REFERENCES

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    Eckert J, Thompson RC, 1997. Intraspecific variation of Echinococcus granulosus and related species with emphasis on their infectivity to humans. Acta Trop 64 :19–34.

    • Search Google Scholar
    • Export Citation
  • 2

    Khuroo MS, 2002. Hydatid disease: current status and recent advances. Ann Saudi Med 22 :56–64.

  • 3

    Xiao N, Qiu J, Nakao M, Li T, Yang W, Chen X, Schantz PM, Craig PS, Ito A, 2006. Echinococcus shiquicus, a new species from the Qinghai–Tibet plateau region of China: discovery and epidemiological implications. Parasitol Int 55 (Suppl):S233–S236.

    • Search Google Scholar
    • Export Citation
  • 4

    McManus DP, Zhang W, Li J, Bartley PB, 2003. Echinococcosis. Lancet 362 :1295–1304.

  • 5

    Moro PL, Gilman RH, Verastegui M, Bern C, Silva B, Bonilla JJ, 1999. Human hydatidosis in the central Andes of Peru: evolution of the disease over 3 years. Clin Infect Dis 29 :807–812.

    • Search Google Scholar
    • Export Citation
  • 6

    Moro PL, McDonald J, Gilman RH, Silva B, Verastegui M, Malqui V, Lescano G, Falcon N, Montes G, Bazalar H, 1997. Epidemiology of Echinococcus granulosus infection in the central Peruvian Andes. Bull World Health Organ 75 :553–561.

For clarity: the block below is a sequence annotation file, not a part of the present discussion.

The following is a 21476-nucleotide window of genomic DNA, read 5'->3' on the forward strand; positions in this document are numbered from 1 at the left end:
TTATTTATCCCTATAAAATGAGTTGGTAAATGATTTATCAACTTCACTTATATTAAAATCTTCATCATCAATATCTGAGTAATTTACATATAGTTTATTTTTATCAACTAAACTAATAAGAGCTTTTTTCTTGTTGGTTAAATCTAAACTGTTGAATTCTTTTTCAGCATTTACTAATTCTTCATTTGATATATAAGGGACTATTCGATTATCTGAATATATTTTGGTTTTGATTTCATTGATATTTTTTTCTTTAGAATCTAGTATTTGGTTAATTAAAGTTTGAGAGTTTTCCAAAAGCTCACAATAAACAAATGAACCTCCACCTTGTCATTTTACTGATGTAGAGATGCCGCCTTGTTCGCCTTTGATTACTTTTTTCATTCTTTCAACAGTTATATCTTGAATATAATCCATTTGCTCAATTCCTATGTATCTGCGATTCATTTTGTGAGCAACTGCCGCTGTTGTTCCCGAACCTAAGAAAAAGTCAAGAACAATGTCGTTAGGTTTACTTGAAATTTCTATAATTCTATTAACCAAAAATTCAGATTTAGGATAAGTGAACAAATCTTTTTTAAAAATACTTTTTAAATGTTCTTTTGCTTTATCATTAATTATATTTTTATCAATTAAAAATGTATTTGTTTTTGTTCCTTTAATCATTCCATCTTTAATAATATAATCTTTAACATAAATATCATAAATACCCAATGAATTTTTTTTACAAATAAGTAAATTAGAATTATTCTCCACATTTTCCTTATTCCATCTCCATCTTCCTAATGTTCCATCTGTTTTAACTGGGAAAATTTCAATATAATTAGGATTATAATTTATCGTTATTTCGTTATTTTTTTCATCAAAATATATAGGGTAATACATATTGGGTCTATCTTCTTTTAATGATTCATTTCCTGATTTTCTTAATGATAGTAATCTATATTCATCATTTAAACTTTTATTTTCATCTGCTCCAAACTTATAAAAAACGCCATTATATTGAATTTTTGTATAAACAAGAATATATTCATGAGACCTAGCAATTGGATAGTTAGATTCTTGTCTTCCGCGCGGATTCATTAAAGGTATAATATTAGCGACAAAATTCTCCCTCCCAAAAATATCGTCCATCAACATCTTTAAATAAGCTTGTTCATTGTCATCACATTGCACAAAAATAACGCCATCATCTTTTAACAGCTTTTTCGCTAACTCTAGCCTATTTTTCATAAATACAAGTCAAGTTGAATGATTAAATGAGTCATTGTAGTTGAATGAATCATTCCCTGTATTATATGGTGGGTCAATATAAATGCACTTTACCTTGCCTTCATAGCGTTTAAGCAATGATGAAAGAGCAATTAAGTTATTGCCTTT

• Search Google Scholar
    • Export Citation
  • 7

    Moro PL, Schantz PM, 2006. Echinococcosis: historical landmarks and progress in research and control. Ann Trop Med Parasitol 100 :703–714.

    • Search Google Scholar
    • Export Citation
  • 8

    Daniel Mwambete K, Ponce-Gordo F, Cuesta-Bandera C, 2004. Genetic identification and host range of the Spanish strains of Echinococcus granulosus. Acta Trop 91 :87–93.

    • Search Google Scholar
    • Export Citation
  • 9

    McManus DP, Rishi AK, 1989. Genetic heterogeneity within Echinococcus granulosus: isolates from different hosts and geographical areas characterized with DNA probes. Parasitology 99 :17–29.

    • Search Google Scholar
    • Export Citation
  • 10

    McManus DP, Thompson RC, 2003. Molecular epidemiology of cystic echinococcosis. Parasitology 127 (Suppl):S37–S51.

  • 11

    Sadjjadi SM, 2006. Present situation of echinococcosis in the Middle East and Arabic North Africa. Parasitol Int 55 (Suppl):S197–S202.

  • 12

    Zhang LH, Joshi DD, McManus DP, 2000. Three genotypes of Echinococcus granulosus identified in Nepal using mitochondrial DNA markers. Trans R Soc Trop Med Hyg 94 :258–260.